With increased risk of fire comes the increased risks of fire damage to public and private properties, smoke inhalation, evacuation of residents, economic losses, landslides, erosion, water quality degradation, and transportation disruption. Unhealthy and hazardous air quality related to wildfire smoke can also take a physical and mental health toll on residents. Wildfire smoke contains a variety of gases and particles, including ozone, carbon monoxide, polycyclic aromatic compounds, nitrogen dioxide, and particulate matter—pollutants linked to respiratory and cardiovascular illnesses.28 What’s more, wildfires release great amounts of carbon dioxide, which works against local efforts to reduce GHG emissions.

Additional risks occur after a fire, including increased risk of landslides, potential negative environmental impacts from firefighting materials on soil and water resources, and degraded quality of surface water and drinking water due to post-fire debris, hazardous materials and soil movement.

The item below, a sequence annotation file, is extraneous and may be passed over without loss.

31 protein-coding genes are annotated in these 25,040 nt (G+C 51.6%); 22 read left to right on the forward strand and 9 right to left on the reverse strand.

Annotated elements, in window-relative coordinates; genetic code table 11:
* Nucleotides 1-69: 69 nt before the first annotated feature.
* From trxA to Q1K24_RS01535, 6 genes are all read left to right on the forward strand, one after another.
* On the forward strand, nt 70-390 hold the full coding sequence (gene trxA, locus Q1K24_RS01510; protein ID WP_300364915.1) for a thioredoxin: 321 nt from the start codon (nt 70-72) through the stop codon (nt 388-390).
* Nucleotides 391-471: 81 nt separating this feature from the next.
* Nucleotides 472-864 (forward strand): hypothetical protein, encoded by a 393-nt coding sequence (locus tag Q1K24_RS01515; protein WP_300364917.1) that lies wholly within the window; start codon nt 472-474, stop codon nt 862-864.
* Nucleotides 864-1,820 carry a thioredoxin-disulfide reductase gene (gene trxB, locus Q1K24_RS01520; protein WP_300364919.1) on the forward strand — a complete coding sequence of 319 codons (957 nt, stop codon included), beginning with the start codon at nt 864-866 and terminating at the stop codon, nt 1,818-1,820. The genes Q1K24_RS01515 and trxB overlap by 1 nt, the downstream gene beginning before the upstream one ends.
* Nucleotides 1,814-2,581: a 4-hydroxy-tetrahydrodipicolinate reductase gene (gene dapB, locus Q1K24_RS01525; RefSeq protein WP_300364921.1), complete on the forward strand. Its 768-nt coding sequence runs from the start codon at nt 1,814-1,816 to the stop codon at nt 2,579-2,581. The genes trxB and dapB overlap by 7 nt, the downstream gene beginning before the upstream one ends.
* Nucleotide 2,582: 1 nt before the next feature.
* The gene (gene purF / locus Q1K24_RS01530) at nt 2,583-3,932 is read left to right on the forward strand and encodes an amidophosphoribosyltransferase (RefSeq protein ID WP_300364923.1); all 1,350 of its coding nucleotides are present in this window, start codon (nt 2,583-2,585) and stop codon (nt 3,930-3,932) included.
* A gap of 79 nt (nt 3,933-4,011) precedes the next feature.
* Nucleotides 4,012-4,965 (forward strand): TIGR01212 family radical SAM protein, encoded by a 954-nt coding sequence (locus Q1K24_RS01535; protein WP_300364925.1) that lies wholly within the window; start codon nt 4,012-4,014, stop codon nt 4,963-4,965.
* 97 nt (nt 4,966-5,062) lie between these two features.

Potential Consequences

  • The consequences from increasing wildfire risk could include the following:
  • Poor to hazardous air quality resulting from wildfires would greatly impact vulnerable populations—for example, people who are unsheltered, people who work outdoors, and people who live with chronic medical conditions such as asthma.
  • Salem’s drinking water source, the North Santiam River, could be degraded. Debris and chemicals in surface water following a fire could put additional pressure on water treatment facilities. The Geren Island water treatment plant could itself be at risk of wildfire.
  • Oregon’s population growth could lead to increased pressure to build housing in fire-prone zones, further exacerbating fire risk.
  • Higher than expected population growth. If people choose to relocate from other areas with higher climate change risk, the population influx could strain existing resources, services, and contribute to housing-related issues.